Trying to figure out what I've got - any assistance/opinions appreciated.

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sykerocker

Look Ma, No Hands!
Earlier this week I took a trip up to Washington, DC to pick up a couple of bicycles from a 17th century re-enactor friend of mine. The first is no big deal, I definitely know what I've got:

IMG_0072.JPG


A late 60's/early 70's AMF Roadmaster Skyrider (reflectors in the pedals, no BMA/6 sticker). That'll be a usual teardown, cleanup, new tires, and hopefully I can pull enough money for it to cover the cost of the tires.

It's the other bike that has me completely in the dark. I've messed a bit with pre-WWII bicycles in the past, but they've invariably been British, which means they weren't that much different from what I've been working on over the past fifty years. This one is American, and it's definitely like nothing I've wrenched before. In fact, I wasn't even sure what group it should go in, until I figured out it has those 28x1-1/2 in tires that remind me a whole lot of the sewups I've been riding for the past fifty years (yes, the fork is bent - first project). So, I stuck it here:

IMG_0073.JPG


A few more detailed shots:

IMG_0074.JPG


Yep, no head badge of any kind, nor do there seem to be mounting holes from where a head badge was previously mounted.

IMG_0075.JPG


Good old New Departure Model D coaster brake. Skip tooth chain, of course.

IMG_0076.JPG


Serial number appears to be 481601.

IMG_0077.JPG


Tire size (does anyone make these anymore? - not that I'm necessarily planning on replacing them).

IMG_0078.JPG


And to finish, a detail shot of the worst part of the bike. How I'm going to get that off the bike without having a snowfall of paint chips and a bare metal fender at the end is currently beyond me.

My plans, as they currently stand: Take the bike apart, clean everything as best as possible, save the finish as well as possible, straighten out the fork, put it back together and hopefully take it to the Westminster, MD swap meet next February for either sale or trade. I have no interest in trying to ride it, thus my comment about not necessarily replacing the tires (although if replacements are available, and aren't too dear, I'll consider replacing them). But first I'd love to know what it is I've got. (And if anyone cares to venture a guess as to market value, both in it's current condition, and after, based on a competent cleanup and polish, I'd be appreciative. My total experience with this vintage of bicycle is the threads I've been perusing here since I joined.). I'm very glad I did that post-WWII forties Rollfast previously, as it gave me some experience before tackling this one.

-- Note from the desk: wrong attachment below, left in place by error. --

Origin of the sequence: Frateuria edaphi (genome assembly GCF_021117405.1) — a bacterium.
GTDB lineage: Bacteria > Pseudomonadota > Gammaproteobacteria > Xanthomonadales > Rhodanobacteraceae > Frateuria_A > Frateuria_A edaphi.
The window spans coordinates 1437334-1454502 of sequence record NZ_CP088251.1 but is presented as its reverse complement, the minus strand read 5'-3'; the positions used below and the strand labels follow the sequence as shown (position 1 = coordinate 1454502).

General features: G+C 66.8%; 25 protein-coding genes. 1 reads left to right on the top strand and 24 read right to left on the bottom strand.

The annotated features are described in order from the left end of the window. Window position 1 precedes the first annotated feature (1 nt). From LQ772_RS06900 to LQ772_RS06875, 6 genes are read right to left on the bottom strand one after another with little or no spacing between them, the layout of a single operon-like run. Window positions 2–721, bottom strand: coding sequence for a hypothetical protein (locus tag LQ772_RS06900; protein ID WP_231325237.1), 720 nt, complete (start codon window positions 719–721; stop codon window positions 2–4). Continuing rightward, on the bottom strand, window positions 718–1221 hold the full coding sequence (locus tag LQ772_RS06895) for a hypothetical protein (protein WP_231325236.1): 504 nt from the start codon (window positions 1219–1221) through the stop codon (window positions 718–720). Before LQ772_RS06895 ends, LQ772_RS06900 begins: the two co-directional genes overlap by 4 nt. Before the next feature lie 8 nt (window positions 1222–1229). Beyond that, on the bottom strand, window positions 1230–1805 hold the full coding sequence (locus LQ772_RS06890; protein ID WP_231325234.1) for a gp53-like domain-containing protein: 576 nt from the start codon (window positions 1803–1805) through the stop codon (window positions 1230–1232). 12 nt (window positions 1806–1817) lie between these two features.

Thank you.
 

Archie Sturmer

Cruisin' on my Bluebird
The girls bike might be an Emblem Angola NY product. One picture shows the wide 2” offset for the non-standard crank drive pin. The 6-digits serial numbers stamping is also consistent with Emblem.
Sometimes Canadian A-archive catalogs show examples of that chain ring sprocket pattern; (perhaps fewer teeth for ladies).
https://archive.org/details/eatons191700eatouoft/page/n289/
Emblem head badges had fairly wide space horizontally between the fastening holes.

The value might be in the non-standard crankset parts, for which a collector may be interested in, for use a more-collectible men’s Emblem bicycle, with worn-out or missing bottom bracket bearings and cones, needing replacement.
(Perhaps similar for the headset?).

And then there are some Miami collectors who might see the chain ring sprocket as similar to the Flying Merkel?
 
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sykerocker

Look Ma, No Hands!
Thanks for the information. With that for starters I've got a few more questions:

Care to make any guesses as to roughly how old the bike is?

Are tires of this type available anymore? If so, what's the usual supplier?

Of course, guesses on the value are appreciated . . . if only to ensure I don't look like a complete idiot when I put this on the market.